1. Stylish board book by Alexander Girard ($14.95) 2. Kitty egg crayons ($22 for six) 3. Rainbow blocks ($48) 4. Little button accordion ($25) 5. Circus rubber stamp kit ($24.50) 6. Amish laptop ($52) 7. Easter Island nanoblock set ($19.99) 8. Comics that teach little kids how to read (this Art Spiegelman one one is $12.95) 9. State-of-the-art cardboard rocket ($60)



1. What IS bocce, anyway? (handmade bocce balls – $275) 2. Porcelain coyote skull with gold teeth ($150) 3. Coffee table book re: Charles and Ray Eames (around $125) 4. Scrabble set for design freaks ($199) 5. Tabletop planter ($145) 6. Supple leather clutch portfolio ($150) 7. Neon-colored pocket knife ($205) 8. Original painting by Michelle Armas (starting at $200)



1. Happy highlighter pencils ($8) 2. Folding comb = switchblade for the well groomed ($10.40) 3. World’s smallest walkie talkies ($15 for two) 4. Cool leather key chains ($16 each) 5. Matchbooks filled with tiny candles ($3.95 for four books) 6. Circus man ornament ($28) 7. Cheerful dishtowels ($13 for two)



1. Letters in the Mail is a snail mail service organized by the nice people at The Rumpus. ($60 for a one-year subscription) 2. Gift certificate to a well curated e-book store (starting at $14.95) 3. Hey, did you realize you can donate to most charities online? Here’s my favorite! 4. Sufjan’s new Christmas box set ($15 for the digital download) 5. How about a nice post-holiday juice cleanse ($75 per day)? 6. Or a subscription of magical food surprises! (starting at $99 for three months)


Kim O’Connor, a freelance writer who lives in Chicago, occasionally moonlights as a gift shop consultant.


12 Comments / Post A Comment

crane your neck (#1,448)

Thank you so much for this list! That folk anthology is the greatest, and so is Lynda Barry.

….this is actually one of the best gift lists I’ve seen.

probs (#296)

Great list. Love the hedgehog measuring cups, the face blocks, and the incense burner- although the incense comes out of his mouth, not the pipe.

theotherginger (#1,304)

yes. i will now be buying two gifts off it, because they are actually the greatest.

Fig. 1 (#632)

“aren’t grossly sexist, generic, or expensive” if you rethink the tiki plates (and possibly the Pendleton mug, depending on who you ask) you could also include “not racist”.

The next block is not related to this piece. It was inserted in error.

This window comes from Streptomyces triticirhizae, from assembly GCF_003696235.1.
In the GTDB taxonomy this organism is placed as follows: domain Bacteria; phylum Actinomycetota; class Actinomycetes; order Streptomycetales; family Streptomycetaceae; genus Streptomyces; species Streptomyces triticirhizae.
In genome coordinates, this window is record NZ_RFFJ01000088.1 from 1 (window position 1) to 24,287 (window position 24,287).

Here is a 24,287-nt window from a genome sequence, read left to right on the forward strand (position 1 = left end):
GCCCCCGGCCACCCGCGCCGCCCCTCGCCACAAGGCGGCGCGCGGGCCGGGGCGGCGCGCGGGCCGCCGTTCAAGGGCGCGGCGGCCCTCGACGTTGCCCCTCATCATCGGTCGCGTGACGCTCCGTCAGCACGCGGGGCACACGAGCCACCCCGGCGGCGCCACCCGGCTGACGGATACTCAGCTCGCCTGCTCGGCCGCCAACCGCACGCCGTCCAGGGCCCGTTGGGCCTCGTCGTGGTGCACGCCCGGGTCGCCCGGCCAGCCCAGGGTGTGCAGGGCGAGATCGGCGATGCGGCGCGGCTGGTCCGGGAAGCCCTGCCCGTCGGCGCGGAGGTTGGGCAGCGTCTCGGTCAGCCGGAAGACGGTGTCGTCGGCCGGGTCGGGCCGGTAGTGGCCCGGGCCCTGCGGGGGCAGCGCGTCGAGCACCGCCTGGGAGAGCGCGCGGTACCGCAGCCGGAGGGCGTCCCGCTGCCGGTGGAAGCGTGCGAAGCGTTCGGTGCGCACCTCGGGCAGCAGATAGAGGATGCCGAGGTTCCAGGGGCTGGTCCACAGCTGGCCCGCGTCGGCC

The scary-eyed bank is a Daruma doll, a symbol of good luck and/or perseverance. The eyes are blank because you fill in one eye when you’ve decided on a goal, and then you get to fill in the other eye when you’ve accomplished it!

rightclicksave (#2,662)

Hey now, Daruma may look scary, but he really is a symbol of good luck! Many facets of his appearance are tied to folklore about Bodhidharma, who’s widely considered the founder of Zen Buddhism.

strunkandfunk (#2,182)

The “scary good luck bank” is a Japanese Daruma. The eyes are blank because you are supposed to color the pupils in yourself. You set an intention or goal and draw in one pupil and then when you complete that goal you draw in the other. They’re motivating and inspiring. Companies will use them to set performance goals, students use them for exams, etc.

meryls (#2,473)

I needed a list exactly like this! My family and friends thank you!

mayonegg (#1,245)

826CHI is my favorite too–I volunteer there!

BornSecular (#2,245)

Not expensive? $65 for a ceramic pitcher is not expensive? $24 for 2 candles is not expensive? Maybe thrift & consignment stores have spoiled me.

@BornSecular Not just you — the cookware seems monstrously overpriced. $68 for a pair of salt and pepper shakers? $100 for a casserole dish? $65 for a pitcher? $68 for four coasters? Really?

@BornSecular Yes, I was going to remark that, while lovely, most everything on this list is “for fancy people” in my book.